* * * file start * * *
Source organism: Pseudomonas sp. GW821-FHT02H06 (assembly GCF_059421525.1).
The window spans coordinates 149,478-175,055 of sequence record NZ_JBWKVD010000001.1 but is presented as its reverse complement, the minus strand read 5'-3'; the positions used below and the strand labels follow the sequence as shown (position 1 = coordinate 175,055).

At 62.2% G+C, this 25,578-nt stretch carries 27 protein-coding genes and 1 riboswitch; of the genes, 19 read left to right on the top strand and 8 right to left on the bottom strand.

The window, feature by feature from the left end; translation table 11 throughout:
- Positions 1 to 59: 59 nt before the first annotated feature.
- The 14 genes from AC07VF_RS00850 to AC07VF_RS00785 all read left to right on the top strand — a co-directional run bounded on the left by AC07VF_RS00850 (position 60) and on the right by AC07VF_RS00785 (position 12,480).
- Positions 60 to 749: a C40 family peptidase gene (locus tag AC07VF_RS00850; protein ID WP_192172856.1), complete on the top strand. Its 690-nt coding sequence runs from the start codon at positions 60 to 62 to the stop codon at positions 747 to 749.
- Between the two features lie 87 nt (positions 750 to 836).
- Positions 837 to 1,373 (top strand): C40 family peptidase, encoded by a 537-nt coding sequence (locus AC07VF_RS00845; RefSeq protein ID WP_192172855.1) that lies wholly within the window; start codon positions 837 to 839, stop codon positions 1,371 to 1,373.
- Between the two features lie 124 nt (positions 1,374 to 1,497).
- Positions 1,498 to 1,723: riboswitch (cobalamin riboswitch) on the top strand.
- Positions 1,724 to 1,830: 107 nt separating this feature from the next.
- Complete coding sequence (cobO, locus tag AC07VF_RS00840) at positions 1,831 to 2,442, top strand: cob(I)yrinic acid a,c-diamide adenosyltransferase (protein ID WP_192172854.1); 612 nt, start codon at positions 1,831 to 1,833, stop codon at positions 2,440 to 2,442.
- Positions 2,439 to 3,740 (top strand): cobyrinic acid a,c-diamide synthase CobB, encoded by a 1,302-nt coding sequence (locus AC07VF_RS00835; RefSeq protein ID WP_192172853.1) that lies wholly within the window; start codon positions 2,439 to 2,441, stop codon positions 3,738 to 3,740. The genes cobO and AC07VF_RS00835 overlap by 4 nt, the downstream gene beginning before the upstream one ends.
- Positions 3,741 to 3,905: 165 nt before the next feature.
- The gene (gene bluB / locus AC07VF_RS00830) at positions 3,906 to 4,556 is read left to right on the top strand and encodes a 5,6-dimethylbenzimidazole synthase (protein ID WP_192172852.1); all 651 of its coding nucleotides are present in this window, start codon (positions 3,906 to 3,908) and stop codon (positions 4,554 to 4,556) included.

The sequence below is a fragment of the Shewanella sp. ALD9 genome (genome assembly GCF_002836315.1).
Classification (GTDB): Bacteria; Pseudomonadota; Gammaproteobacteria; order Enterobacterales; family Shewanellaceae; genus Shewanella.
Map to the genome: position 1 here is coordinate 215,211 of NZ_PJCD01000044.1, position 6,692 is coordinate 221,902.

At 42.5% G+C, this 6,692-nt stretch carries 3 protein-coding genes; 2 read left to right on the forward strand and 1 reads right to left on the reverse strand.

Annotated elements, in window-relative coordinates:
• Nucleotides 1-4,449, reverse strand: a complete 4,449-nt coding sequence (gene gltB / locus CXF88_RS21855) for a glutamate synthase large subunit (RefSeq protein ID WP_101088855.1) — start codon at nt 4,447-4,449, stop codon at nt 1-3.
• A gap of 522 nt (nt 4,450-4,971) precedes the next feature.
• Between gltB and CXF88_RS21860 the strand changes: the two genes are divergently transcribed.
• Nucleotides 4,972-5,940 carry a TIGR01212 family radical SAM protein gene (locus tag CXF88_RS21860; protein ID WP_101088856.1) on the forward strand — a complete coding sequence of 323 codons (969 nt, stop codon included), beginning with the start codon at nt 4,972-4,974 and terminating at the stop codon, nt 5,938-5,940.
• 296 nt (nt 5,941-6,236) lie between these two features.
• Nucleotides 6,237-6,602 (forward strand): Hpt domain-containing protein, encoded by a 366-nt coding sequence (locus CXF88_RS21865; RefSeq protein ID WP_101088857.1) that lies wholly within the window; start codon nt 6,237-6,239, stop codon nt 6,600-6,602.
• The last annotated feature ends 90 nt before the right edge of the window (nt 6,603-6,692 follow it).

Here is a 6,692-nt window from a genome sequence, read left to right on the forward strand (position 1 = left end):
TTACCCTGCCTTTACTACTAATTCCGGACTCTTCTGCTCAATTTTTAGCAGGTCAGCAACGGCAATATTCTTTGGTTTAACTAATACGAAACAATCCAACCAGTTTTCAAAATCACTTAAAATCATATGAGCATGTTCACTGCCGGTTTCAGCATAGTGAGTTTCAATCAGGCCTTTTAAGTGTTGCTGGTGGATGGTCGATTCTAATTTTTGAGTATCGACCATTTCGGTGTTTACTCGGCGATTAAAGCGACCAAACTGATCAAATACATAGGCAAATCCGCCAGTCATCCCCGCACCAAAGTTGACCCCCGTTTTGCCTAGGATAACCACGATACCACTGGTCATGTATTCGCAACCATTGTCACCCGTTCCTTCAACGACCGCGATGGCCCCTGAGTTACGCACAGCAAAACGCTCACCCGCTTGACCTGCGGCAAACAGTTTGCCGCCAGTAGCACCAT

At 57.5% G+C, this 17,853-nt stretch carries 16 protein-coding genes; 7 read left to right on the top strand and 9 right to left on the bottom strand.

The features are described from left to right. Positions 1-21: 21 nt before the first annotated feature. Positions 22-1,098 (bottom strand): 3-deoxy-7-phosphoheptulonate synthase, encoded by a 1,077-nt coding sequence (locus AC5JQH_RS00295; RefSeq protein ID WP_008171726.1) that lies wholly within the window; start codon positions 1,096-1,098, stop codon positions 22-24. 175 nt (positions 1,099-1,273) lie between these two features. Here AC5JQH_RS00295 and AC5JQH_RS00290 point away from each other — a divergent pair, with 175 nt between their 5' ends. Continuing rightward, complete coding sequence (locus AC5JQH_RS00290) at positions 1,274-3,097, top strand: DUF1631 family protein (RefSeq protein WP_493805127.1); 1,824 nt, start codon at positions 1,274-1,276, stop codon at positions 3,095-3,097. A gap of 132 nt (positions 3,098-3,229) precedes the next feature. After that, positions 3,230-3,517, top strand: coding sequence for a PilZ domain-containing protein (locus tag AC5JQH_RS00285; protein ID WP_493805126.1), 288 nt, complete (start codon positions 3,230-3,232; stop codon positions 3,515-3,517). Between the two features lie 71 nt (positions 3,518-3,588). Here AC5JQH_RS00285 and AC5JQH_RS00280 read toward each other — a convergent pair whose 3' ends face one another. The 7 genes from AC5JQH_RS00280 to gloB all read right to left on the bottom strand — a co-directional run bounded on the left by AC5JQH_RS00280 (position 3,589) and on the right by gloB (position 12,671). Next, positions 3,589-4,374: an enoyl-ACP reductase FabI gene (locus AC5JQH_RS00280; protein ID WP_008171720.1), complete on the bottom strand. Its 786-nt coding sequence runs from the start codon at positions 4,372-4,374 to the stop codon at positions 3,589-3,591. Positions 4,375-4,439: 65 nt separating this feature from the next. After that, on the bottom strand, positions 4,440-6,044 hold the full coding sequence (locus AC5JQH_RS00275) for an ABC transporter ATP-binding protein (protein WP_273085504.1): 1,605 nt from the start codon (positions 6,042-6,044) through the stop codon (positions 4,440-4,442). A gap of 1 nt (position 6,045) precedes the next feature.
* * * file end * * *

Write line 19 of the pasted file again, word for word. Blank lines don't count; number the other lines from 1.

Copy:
Map to the genome: position 1 here is coordinate 215,211 of NZ_PJCD01000044.1, position 6,692 is coordinate 221,902.